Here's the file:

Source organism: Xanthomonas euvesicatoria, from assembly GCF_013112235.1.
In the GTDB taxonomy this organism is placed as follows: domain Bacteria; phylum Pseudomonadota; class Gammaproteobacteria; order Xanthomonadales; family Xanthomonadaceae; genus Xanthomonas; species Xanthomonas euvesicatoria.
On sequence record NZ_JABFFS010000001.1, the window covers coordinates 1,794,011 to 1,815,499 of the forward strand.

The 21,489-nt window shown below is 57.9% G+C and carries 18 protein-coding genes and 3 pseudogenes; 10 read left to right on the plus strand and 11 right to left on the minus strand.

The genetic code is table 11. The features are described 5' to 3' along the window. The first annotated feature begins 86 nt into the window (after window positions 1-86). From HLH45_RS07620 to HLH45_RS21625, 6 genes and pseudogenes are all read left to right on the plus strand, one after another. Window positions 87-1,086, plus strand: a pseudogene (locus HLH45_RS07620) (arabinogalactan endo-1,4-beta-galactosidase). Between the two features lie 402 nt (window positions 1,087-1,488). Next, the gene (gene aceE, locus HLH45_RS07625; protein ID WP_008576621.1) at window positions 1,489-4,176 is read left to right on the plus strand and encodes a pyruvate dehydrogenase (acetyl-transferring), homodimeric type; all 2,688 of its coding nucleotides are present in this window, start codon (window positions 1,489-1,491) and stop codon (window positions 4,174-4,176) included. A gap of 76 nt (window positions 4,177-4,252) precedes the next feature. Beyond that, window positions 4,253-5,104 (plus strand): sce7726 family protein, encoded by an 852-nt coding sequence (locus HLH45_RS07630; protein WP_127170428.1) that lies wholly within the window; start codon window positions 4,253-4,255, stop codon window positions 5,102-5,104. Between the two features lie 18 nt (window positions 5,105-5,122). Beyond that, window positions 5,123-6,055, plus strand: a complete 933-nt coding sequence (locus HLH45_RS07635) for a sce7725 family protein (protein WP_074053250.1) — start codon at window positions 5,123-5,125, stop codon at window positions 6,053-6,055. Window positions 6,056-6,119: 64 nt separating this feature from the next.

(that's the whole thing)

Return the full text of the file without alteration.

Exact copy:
Source organism: Xanthomonas euvesicatoria, from assembly GCF_013112235.1.
In the GTDB taxonomy this organism is placed as follows: domain Bacteria; phylum Pseudomonadota; class Gammaproteobacteria; order Xanthomonadales; family Xanthomonadaceae; genus Xanthomonas; species Xanthomonas euvesicatoria.
On sequence record NZ_JABFFS010000001.1, the window covers coordinates 1,794,011 to 1,815,499 of the forward strand.

The 21,489-nt window shown below is 57.9% G+C and carries 18 protein-coding genes and 3 pseudogenes; 10 read left to right on the plus strand and 11 right to left on the minus strand.

The genetic code is table 11. The features are described 5' to 3' along the window. The first annotated feature begins 86 nt into the window (after window positions 1-86). From HLH45_RS07620 to HLH45_RS21625, 6 genes and pseudogenes are all read left to right on the plus strand, one after another. Window positions 87-1,086, plus strand: a pseudogene (locus HLH45_RS07620) (arabinogalactan endo-1,4-beta-galactosidase). Between the two features lie 402 nt (window positions 1,087-1,488). Next, the gene (gene aceE, locus HLH45_RS07625; protein ID WP_008576621.1) at window positions 1,489-4,176 is read left to right on the plus strand and encodes a pyruvate dehydrogenase (acetyl-transferring), homodimeric type; all 2,688 of its coding nucleotides are present in this window, start codon (window positions 1,489-1,491) and stop codon (window positions 4,174-4,176) included. A gap of 76 nt (window positions 4,177-4,252) precedes the next feature. Beyond that, window positions 4,253-5,104 (plus strand): sce7726 family protein, encoded by an 852-nt coding sequence (locus HLH45_RS07630; protein WP_127170428.1) that lies wholly within the window; start codon window positions 4,253-4,255, stop codon window positions 5,102-5,104. Between the two features lie 18 nt (window positions 5,105-5,122). Beyond that, window positions 5,123-6,055, plus strand: a complete 933-nt coding sequence (locus HLH45_RS07635) for a sce7725 family protein (protein WP_074053250.1) — start codon at window positions 5,123-5,125, stop codon at window positions 6,053-6,055. Window positions 6,056-6,119: 64 nt separating this feature from the next.